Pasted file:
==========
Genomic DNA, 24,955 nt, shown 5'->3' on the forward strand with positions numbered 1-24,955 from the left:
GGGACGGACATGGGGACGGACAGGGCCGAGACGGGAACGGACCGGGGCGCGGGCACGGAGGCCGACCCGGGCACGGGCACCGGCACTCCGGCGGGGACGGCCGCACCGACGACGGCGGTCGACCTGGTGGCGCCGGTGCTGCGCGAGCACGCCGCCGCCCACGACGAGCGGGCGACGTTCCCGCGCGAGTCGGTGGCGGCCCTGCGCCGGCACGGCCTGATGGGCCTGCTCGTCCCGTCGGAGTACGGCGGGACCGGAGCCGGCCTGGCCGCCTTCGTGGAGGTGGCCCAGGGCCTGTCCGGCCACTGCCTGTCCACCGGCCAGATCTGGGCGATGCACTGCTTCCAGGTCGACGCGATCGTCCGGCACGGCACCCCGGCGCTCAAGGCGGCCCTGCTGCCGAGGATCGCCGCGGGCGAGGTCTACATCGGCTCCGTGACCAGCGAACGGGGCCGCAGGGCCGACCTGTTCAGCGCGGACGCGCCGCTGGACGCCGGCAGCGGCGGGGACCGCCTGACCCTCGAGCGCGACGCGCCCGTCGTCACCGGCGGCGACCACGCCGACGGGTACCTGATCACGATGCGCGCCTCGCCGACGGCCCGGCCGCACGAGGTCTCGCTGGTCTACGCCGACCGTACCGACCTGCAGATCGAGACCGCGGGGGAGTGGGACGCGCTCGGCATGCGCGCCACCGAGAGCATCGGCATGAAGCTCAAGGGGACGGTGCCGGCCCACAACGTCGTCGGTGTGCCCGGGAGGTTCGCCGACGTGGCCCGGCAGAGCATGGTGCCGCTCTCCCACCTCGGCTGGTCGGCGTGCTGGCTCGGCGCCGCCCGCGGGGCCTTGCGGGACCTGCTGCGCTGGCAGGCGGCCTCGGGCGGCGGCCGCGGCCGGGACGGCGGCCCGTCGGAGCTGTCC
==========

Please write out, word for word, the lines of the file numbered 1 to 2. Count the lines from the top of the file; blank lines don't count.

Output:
Genomic DNA, 24,955 nt, shown 5'->3' on the forward strand with positions numbered 1-24,955 from the left:
GGGACGGACATGGGGACGGACAGGGCCGAGACGGGAACGGACCGGGGCGCGGGCACGGAGGCCGACCCGGGCACGGGCACCGGCACTCCGGCGGGGACGGCCGCACCGACGACGGCGGTCGACCTGGTGGCGCCGGTGCTGCGCGAGCACGCCGCCGCCCACGACGAGCGGGCGACGTTCCCGCGCGAGTCGGTGGCGGCCCTGCGCCGGCACGGCCTGATGGGCCTGCTCGTCCCGTCGGAGTACGGCGGGACCGGAGCCGGCCTGGCCGCCTTCGTGGAGGTGGCCCAGGGCCTGTCCGGCCACTGCCTGTCCACCGGCCAGATCTGGGCGATGCACTGCTTCCAGGTCGACGCGATCGTCCGGCACGGCACCCCGGCGCTCAAGGCGGCCCTGCTGCCGAGGATCGCCGCGGGCGAGGTCTACATCGGCTCCGTGACCAGCGAACGGGGCCGCAGGGCCGACCTGTTCAGCGCGGACGCGCCGCTGGACGCCGGCAGCGGCGGGGACCGCCTGACCCTCGAGCGCGACGCGCCCGTCGTCACCGGCGGCGACCACGCCGACGGGTACCTGATCACGATGCGCGCCTCGCCGACGGCCCGGCCGCACGAGGTCTCGCTGGTCTACGCCGACCGTACCGACCTGCAGATCGAGACCGCGGGGGAGTGGGACGCGCTCGGCATGCGCGCCACCGAGAGCATCGGCATGAAGCTCAAGGGGACGGTGCCGGCCCACAACGTCGTCGGTGTGCCCGGGAGGTTCGCCGACGTGGCCCGGCAGAGCATGGTGCCGCTCTCCCACCTCGGCTGGTCGGCGTGCTGGCTCGGCGCCGCCCGCGGGGCCTTGCGGGACCTGCTGCGCTGGCAGGCGGCCTCGGGCGGCGGCCGCGGCCGGGACGGCGGCCCGTCGGAGCTGTCC